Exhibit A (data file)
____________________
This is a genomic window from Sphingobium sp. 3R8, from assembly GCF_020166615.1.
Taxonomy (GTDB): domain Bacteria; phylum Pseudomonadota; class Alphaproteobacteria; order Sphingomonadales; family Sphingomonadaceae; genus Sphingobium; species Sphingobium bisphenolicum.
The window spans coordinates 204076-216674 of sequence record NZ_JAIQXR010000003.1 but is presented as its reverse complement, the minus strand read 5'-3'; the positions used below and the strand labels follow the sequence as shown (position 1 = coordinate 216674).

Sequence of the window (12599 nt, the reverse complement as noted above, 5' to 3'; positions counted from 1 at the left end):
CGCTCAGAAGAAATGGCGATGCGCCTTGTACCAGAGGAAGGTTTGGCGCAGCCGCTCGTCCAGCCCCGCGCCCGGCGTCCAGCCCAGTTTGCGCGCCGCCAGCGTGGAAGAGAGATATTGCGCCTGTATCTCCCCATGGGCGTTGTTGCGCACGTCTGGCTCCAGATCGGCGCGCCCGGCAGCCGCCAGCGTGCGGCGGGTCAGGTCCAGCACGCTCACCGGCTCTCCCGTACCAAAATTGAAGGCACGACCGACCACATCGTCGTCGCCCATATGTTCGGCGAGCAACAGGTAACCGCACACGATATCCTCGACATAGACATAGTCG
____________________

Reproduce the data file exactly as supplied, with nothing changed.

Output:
This is a genomic window from Sphingobium sp. 3R8, from assembly GCF_020166615.1.
Taxonomy (GTDB): domain Bacteria; phylum Pseudomonadota; class Alphaproteobacteria; order Sphingomonadales; family Sphingomonadaceae; genus Sphingobium; species Sphingobium bisphenolicum.
The window spans coordinates 204076-216674 of sequence record NZ_JAIQXR010000003.1 but is presented as its reverse complement, the minus strand read 5'-3'; the positions used below and the strand labels follow the sequence as shown (position 1 = coordinate 216674).

Sequence of the window (12599 nt, the reverse complement as noted above, 5' to 3'; positions counted from 1 at the left end):
CGCTCAGAAGAAATGGCGATGCGCCTTGTACCAGAGGAAGGTTTGGCGCAGCCGCTCGTCCAGCCCCGCGCCCGGCGTCCAGCCCAGTTTGCGCGCCGCCAGCGTGGAAGAGAGATATTGCGCCTGTATCTCCCCATGGGCGTTGTTGCGCACGTCTGGCTCCAGATCGGCGCGCCCGGCAGCCGCCAGCGTGCGGCGGGTCAGGTCCAGCACGCTCACCGGCTCTCCCGTACCAAAATTGAAGGCACGACCGACCACATCGTCGTCGCCCATATGTTCGGCGAGCAACAGGTAACCGCACACGATATCCTCGACATAGACATAGTCG